Ron Harris is the Kalman Lubowsky Professor of Law and History, and former Dean, at the Faculty of Law in Tel-Aviv University.
His main research field is the history of the business corporation. He studies the business corporation in Britain and comparatively, and in the wider context of legal and economic history, the history of industrialization, capitalism, colonialism and globalization. He also works on the history of other forms of business organization (partnerships, commenda, etc.) and of other legal-economic institutions (contracts, property rights, etc.). His additional research interests include the methodology of legal-economic history, the history and policy of bankruptcy and consumer credit, and Israeli legal history.
He earned an LL.B., and B.A. and M.A. in history from TAU and a Ph.D. in history from Columbia University. Harris was a Fellow at the Institute for Advanced Study in the Behavioral Sciences at Stanford University (2017-18). He was a visiting professor at UC Berkeley, USC, Cornell University, École Normale Supérieure in Paris, London School of Economics, HEC Business School in Paris and NALSAR Hyderabad and spent extended research periods as a visiting fellow in Oxford. Harris is a co-founder of the Israeli Legal History Association and the President of the Economic History Association of Israel.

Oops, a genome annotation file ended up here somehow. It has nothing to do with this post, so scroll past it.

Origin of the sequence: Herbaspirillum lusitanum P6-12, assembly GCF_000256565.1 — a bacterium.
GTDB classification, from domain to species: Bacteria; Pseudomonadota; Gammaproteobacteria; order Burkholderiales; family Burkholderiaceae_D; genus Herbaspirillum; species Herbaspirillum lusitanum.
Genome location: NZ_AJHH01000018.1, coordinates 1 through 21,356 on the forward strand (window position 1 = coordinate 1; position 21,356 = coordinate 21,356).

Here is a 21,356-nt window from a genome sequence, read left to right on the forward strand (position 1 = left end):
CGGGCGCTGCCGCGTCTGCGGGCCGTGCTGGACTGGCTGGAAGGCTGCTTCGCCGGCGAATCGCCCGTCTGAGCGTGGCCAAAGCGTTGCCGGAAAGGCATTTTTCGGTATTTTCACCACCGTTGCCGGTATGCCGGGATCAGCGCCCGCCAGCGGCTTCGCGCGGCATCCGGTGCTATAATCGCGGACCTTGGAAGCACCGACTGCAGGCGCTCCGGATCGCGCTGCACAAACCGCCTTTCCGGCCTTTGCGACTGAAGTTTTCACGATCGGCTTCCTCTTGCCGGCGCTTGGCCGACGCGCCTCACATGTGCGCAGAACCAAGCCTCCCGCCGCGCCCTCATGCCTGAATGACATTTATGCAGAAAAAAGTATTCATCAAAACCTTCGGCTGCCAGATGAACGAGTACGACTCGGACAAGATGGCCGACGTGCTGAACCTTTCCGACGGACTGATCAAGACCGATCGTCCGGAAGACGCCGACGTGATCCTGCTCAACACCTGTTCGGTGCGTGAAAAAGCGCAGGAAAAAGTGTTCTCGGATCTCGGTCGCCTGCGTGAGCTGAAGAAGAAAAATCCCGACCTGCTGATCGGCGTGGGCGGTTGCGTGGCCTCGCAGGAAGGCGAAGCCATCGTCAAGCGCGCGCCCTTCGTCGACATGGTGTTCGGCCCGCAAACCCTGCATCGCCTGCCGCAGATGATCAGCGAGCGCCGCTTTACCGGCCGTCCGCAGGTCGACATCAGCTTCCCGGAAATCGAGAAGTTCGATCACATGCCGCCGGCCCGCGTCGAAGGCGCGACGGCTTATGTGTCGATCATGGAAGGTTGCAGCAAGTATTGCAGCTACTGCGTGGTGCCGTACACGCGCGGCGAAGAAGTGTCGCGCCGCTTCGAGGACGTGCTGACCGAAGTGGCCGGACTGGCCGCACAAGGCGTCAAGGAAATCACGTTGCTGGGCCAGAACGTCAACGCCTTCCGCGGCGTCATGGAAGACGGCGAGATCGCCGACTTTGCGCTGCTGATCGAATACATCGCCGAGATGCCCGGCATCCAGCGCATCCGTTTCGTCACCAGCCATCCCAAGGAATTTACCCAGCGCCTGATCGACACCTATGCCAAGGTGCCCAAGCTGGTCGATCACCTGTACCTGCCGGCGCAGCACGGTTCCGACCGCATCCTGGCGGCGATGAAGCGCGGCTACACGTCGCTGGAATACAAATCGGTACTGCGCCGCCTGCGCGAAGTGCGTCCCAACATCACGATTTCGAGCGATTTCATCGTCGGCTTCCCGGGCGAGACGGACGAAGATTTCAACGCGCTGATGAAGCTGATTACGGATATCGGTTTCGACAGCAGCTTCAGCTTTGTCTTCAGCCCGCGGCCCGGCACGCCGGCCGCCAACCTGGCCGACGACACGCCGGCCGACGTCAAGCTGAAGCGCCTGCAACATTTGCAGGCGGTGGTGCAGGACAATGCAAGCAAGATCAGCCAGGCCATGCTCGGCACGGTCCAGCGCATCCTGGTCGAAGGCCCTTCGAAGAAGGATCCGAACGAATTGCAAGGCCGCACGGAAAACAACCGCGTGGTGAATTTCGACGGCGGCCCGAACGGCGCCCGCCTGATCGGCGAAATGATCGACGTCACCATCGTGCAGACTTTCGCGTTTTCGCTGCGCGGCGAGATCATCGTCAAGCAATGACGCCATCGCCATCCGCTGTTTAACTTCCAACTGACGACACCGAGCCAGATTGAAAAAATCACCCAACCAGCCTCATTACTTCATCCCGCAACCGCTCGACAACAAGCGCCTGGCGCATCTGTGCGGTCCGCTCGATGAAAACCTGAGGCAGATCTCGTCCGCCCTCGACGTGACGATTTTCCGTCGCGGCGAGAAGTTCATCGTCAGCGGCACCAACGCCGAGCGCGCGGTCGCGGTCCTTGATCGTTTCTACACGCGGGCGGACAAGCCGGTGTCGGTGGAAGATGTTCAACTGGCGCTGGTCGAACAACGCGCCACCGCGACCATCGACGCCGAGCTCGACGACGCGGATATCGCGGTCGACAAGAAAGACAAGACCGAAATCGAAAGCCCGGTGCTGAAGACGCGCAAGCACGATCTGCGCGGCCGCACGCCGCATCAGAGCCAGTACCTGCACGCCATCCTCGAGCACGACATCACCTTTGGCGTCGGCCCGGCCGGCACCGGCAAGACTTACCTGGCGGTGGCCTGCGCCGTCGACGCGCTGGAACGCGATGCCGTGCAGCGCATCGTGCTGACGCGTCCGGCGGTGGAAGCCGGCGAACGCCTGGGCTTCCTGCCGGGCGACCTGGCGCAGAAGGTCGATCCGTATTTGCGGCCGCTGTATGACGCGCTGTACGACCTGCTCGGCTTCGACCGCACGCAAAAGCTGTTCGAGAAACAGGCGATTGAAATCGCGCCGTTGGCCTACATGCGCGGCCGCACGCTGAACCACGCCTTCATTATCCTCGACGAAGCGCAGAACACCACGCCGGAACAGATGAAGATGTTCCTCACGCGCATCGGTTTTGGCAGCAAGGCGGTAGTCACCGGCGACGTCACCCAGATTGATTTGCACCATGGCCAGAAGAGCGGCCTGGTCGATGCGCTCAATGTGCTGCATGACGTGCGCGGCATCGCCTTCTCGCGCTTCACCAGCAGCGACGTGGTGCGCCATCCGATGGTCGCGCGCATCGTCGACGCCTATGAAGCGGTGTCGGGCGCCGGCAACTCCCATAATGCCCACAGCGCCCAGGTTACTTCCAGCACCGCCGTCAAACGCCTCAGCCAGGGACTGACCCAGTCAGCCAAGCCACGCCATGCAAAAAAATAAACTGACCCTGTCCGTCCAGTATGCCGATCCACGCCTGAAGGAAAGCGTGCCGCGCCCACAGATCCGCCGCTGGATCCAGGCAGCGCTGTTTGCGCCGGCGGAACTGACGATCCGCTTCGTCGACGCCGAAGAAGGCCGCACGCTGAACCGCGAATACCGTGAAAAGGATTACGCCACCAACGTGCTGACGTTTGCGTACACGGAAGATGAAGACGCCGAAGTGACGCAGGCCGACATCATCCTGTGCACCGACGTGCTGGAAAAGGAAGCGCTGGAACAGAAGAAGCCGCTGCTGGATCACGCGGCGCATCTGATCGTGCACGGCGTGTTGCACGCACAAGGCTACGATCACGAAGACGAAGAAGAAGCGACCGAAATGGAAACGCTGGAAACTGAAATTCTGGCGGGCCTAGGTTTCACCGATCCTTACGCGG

Harris is the author of three books: Going the Distance: Eurasian Trade and the Rise of the Business Corporation, 1400-1700 (2020); Industrializing English Law: Entrepreneurship and Business Organization, 1720 – 1844 (2000); Israeli Law: The Formative Years 1948-1977 (2014). He is the editor of two other books and the author or co-author of numerous articles in economics, business, history and law journals. He is currently working on a book project on the comparative history of private companies in France, Germany, Britain, and the US (with Naomi Lamoreaux, Timothy Guinnane and Jean-Laurent Rosenthal) and on a book project on the expansion of company law from Britain to its global Empire between 1815-1914.